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sion on the score of grammatical accuracy, she was by no means inclined to call the fact in question; nor did she suppose that Mr. Barney had walked the distance to her house for the purpose solely of promulgating this as the result of his observations; and so she waited with composure for her philosophic visitor to make that special application of this indisputable truth, which he was morally certain to reach some time during the afternoon.

"Widder Hilgar, people has eyes, I say,' repeated Mr. Barney, slowly drawing down his extended arm, and inserting both thumbs beneath the arm-holes of his waistcoat, as if thus to preclude the possibility of any body disputing his position without at least one of the longest and toughest arguments on record.

• Consequently I must read my bundles, and that's how I know your intentions. Yes, mem, your deliberatory and calculated intentions, and I shudders now to think and see how near I might ha' come to bein' dreadfully betrayed ; yes, mem, betrayed and and ruined.'

Mr. Barney did not betray any outward indication of shuddering, but he took out a handkerchief to wipe off what cool perspiration might have gathered on his forehead, shaking out into full view from its folds the print of the monkey holding his tail in tantalizing proximity to the chained bull-dog, with that most self-complacent of interrogations: 'Do n't you wish you may get it ?' It seemed as though Mr. Barney had arranged this as one of the great hits' in his programme.

• Why, what do you mean, Sir ? Don't be absurd,' said the widow a little excitedly, not being over-positive that her caller was n't out of his wits.

Ah! mem,' rejoined the sagacious Barney, with a prodigious wink, to keep up the original style of approach, and perhaps with a view of recalling a past occurrence of this nature, 'ah! mem, I'm not a wall-eyed hoss, nor. I do n't wear blinders; and though I have heard it said, that the little critter that sets folks on to liking one another, and getting into double harness, an't got any eyes, I would observe, mem, that gentlmen of our profession has 'em large ; and more'n all, mem, to come to just what I was drivin' at — though mebbe I might kind o' like to shine round arter your Jane here, who, as a gal, I may say to you, I do think a considerable on; and though I never had ’ny illfeelin' agin' you, but allers spoke well o' you, to your pretty face, and behind your back too — I do n't intend to make proposals to you to-day, nor to-morrow, nor never any time, and that's flat.' And Mr. Barney heaved a short sigh, gave a very short whistle, and beat time on his breast in very short metre — and felt relieved. “Now, do n't you go feelin' bad, and cryin', arter I told you all out plain, will you ?'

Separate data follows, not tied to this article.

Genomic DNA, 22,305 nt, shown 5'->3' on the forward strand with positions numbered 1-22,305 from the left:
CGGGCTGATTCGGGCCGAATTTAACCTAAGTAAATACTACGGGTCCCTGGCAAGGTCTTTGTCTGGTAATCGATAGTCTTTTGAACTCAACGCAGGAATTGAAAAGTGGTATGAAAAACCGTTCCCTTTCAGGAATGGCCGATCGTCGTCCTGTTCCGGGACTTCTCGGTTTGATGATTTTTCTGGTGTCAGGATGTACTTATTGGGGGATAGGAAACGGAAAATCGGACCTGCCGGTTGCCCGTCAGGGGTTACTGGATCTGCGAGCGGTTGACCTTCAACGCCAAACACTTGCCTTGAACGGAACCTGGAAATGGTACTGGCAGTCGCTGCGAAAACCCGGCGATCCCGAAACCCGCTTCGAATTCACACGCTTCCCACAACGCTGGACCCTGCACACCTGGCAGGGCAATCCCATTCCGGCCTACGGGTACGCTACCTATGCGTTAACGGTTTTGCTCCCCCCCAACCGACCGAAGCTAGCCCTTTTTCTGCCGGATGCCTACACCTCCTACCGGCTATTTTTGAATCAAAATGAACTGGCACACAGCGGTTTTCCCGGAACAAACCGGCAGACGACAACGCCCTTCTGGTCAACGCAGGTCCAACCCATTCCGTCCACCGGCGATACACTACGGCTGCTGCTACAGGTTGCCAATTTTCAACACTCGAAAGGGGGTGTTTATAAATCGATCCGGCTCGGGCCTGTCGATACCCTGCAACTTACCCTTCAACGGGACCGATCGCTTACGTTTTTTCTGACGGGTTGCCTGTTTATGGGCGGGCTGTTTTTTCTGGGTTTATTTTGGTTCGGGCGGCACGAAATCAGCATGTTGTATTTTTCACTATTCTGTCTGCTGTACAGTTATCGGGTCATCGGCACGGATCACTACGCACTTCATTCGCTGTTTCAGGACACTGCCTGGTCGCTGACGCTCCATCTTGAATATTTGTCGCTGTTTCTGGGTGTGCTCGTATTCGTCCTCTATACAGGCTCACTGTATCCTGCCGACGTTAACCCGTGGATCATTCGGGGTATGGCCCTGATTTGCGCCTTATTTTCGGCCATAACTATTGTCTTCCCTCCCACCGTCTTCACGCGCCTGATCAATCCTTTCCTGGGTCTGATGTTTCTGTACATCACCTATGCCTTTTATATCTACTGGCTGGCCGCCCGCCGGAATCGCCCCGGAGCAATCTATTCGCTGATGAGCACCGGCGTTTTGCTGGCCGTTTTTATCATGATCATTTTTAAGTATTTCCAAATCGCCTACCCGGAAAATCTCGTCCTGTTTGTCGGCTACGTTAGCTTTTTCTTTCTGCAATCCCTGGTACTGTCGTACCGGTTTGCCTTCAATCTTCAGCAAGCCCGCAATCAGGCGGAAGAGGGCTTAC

Mrs. Hilgar did n't look like it; in fact she did n't look like doing much of any thing, an index of such varied emotions was her face — a quaint, half-serious expression of wonder, a vague feeling of conscious demerit, which faded out before a smile that irradiated at last over her whole countenance, as at something marvellously comical.

"Well, if ever in all my born days did I see the like of this. The idea, Mr. Barney! Who would have ever thought of a steady, sober, well-behaved man



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like you coming into folks' houses of a Sunday, and talking on in this way? Why —

Do 'nt say no more now, widder ; I forgive you. I won't say another word about it. No; nor I won't mention that winking at me, the other day; yes, you need n't look so dreadfully astonished at that, now

when I handed you that parcel, which told you about my going to propose, and so forth. No, mem, I'll forget it.'

Up to this moment, Mrs. Hilgar had n't the faintest glimmer of an idea, as to what this somewhat extraordinary tête-a-téte was all about, but the truth flashed upon her now. She remembered that she had, in the exuberance of her spirits, winked in a joking sort of way at the too sensitive victim before her, as if to rally him on the subject of Miss Jane Atkins, (with Mr. Barney's opinion of whom, 'as a gal,” Mrs. Hilgar was very well acquainted,) while that lady stood in the background. That Mr. Barney should have misconstrued its significance was not surprising, but.why should he have coupled it in this singular manner with the address on the bundle ?

"Well, I declare, if it do n't look like 'BARNEY!” thought the widow to herself, as she hastily glanced at the direction upon the package, which lay open on a table close at hand. Robson says,'' she read aloud after taking up the wrapper, that Mr. Barnes,' that's the lawyer's name on the other side, I suppose, 'will make you